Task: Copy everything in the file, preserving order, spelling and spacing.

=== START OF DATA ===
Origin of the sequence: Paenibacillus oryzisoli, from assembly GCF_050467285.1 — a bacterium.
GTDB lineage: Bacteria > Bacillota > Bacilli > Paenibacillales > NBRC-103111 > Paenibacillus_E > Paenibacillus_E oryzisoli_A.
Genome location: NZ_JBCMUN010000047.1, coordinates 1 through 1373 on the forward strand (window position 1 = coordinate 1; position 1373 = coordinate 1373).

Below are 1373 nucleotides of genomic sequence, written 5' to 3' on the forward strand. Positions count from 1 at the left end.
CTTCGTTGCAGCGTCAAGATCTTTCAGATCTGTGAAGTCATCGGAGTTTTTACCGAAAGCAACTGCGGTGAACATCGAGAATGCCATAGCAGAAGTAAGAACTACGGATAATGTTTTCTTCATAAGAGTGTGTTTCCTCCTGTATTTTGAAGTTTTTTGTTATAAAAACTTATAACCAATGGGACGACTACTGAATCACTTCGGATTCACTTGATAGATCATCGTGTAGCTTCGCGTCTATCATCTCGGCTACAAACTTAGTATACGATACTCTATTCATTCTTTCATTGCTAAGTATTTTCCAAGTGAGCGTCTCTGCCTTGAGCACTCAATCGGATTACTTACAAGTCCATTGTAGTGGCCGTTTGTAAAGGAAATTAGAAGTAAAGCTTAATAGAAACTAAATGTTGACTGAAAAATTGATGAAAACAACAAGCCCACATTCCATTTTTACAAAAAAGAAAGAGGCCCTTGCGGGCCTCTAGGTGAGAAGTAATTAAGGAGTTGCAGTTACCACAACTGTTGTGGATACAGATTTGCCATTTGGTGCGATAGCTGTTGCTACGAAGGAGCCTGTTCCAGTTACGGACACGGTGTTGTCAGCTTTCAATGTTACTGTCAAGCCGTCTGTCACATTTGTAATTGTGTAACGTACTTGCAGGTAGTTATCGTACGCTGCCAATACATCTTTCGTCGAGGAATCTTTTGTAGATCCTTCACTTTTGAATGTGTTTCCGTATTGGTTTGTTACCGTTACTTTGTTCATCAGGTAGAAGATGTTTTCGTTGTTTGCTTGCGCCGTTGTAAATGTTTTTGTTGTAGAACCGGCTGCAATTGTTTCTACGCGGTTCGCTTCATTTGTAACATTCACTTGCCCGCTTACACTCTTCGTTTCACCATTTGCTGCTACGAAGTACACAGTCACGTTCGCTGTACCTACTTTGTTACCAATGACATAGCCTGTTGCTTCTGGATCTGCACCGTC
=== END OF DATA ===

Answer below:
Origin of the sequence: Paenibacillus oryzisoli, from assembly GCF_050467285.1 — a bacterium.
GTDB lineage: Bacteria > Bacillota > Bacilli > Paenibacillales > NBRC-103111 > Paenibacillus_E > Paenibacillus_E oryzisoli_A.
Genome location: NZ_JBCMUN010000047.1, coordinates 1 through 1373 on the forward strand (window position 1 = coordinate 1; position 1373 = coordinate 1373).

Below are 1373 nucleotides of genomic sequence, written 5' to 3' on the forward strand. Positions count from 1 at the left end.
CTTCGTTGCAGCGTCAAGATCTTTCAGATCTGTGAAGTCATCGGAGTTTTTACCGAAAGCAACTGCGGTGAACATCGAGAATGCCATAGCAGAAGTAAGAACTACGGATAATGTTTTCTTCATAAGAGTGTGTTTCCTCCTGTATTTTGAAGTTTTTTGTTATAAAAACTTATAACCAATGGGACGACTACTGAATCACTTCGGATTCACTTGATAGATCATCGTGTAGCTTCGCGTCTATCATCTCGGCTACAAACTTAGTATACGATACTCTATTCATTCTTTCATTGCTAAGTATTTTCCAAGTGAGCGTCTCTGCCTTGAGCACTCAATCGGATTACTTACAAGTCCATTGTAGTGGCCGTTTGTAAAGGAAATTAGAAGTAAAGCTTAATAGAAACTAAATGTTGACTGAAAAATTGATGAAAACAACAAGCCCACATTCCATTTTTACAAAAAAGAAAGAGGCCCTTGCGGGCCTCTAGGTGAGAAGTAATTAAGGAGTTGCAGTTACCACAACTGTTGTGGATACAGATTTGCCATTTGGTGCGATAGCTGTTGCTACGAAGGAGCCTGTTCCAGTTACGGACACGGTGTTGTCAGCTTTCAATGTTACTGTCAAGCCGTCTGTCACATTTGTAATTGTGTAACGTACTTGCAGGTAGTTATCGTACGCTGCCAATACATCTTTCGTCGAGGAATCTTTTGTAGATCCTTCACTTTTGAATGTGTTTCCGTATTGGTTTGTTACCGTTACTTTGTTCATCAGGTAGAAGATGTTTTCGTTGTTTGCTTGCGCCGTTGTAAATGTTTTTGTTGTAGAACCGGCTGCAATTGTTTCTACGCGGTTCGCTTCATTTGTAACATTCACTTGCCCGCTTACACTCTTCGTTTCACCATTTGCTGCTACGAAGTACACAGTCACGTTCGCTGTACCTACTTTGTTACCAATGACATAGCCTGTTGCTTCTGGATCTGCACCGTC